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Border wall would be drop in bucket for military budget
Donald Trumpís presidency is nothing if not exciting, and his threat to veto the omnibus spending bill over lack of funding for a border wall with Mexico was only a minor blip in the overall scheme of things.
Grandstanding aside, his suggestion that the wall be built with Defense Department funds is intriguing when one looks at the numbers.
The $1.3 trillion spending bill included $1.6 billion in border wall funding, but those are restricted to repairing existing sections and building only certain types of barriers. Trump had asked for $25 billion at the last minute.
How much would a border wall cost? That depends on whom you ask.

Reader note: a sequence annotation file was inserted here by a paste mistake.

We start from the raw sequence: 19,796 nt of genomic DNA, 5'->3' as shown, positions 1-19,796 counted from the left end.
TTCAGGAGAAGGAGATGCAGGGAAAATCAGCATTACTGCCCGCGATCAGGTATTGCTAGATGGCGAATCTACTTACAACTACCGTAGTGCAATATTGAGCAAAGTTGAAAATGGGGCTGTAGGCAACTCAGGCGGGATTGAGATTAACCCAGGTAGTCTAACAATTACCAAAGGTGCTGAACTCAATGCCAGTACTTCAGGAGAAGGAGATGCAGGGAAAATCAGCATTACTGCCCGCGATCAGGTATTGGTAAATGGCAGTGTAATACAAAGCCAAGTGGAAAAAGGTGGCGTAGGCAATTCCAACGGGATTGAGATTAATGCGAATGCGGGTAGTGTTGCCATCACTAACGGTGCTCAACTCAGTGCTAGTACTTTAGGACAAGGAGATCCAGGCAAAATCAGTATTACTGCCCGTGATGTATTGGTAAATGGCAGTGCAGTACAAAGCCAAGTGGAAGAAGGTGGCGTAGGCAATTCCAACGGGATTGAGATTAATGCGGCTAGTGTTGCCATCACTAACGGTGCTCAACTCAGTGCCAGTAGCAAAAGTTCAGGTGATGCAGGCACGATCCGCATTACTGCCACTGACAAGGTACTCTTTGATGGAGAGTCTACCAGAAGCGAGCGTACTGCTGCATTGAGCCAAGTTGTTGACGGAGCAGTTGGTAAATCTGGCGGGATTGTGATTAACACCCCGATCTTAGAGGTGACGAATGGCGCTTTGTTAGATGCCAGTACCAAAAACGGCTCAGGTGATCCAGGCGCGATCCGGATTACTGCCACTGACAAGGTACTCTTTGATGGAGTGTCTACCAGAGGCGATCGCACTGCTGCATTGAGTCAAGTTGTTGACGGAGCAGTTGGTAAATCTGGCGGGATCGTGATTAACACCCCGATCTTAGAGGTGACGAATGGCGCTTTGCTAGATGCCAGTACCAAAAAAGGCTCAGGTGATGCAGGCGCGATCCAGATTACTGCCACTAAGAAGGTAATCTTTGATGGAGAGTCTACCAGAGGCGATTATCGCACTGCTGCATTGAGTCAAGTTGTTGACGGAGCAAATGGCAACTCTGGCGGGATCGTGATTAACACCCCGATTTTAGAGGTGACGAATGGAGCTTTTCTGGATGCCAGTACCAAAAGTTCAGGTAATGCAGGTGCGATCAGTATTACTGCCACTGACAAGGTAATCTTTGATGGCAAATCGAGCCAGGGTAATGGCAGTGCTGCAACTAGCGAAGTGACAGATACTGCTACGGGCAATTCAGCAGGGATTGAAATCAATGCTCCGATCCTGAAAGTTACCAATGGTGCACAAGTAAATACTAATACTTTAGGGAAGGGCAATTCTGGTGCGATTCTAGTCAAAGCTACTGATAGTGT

The National Precast Concrete Association says it could be built for a bargain $8 billion, not including cost of the land.
Trump, Sen. Mitch McConnell and House Speaker Paul Ryon say $12-15 billion. Others say $8 million to nearly $18 million per mile, and Sen. Clair McCaskill (D-Missouri) estimates nearly $67 billion total.
Meanwhile, the U.S. military accounted for 54 percent of all federal discretionary spending, for nearly $600 billion in 2015.
The Congressional Budget Office estimated the U.S. wars in Iraq and Afghanistan would cost $2.4 trillion by 2017, including interest, since combat is financed with borrowed money.
The Congressional Research Service estimated in 2014 that Iraq and Afghanistan wars had cost the U.S. about $1.6 trillion from 2004 to 2014, including $686 billion in Afghanistan, $815 billion in Iraq, and $27 billion for enhanced security at military bases.
It would take only one major terror attack, via a porous southern border, for a dramatic shift in U.S. attitudes.
Compared to the overall military budget, $25 billion for a border wall is coffee money.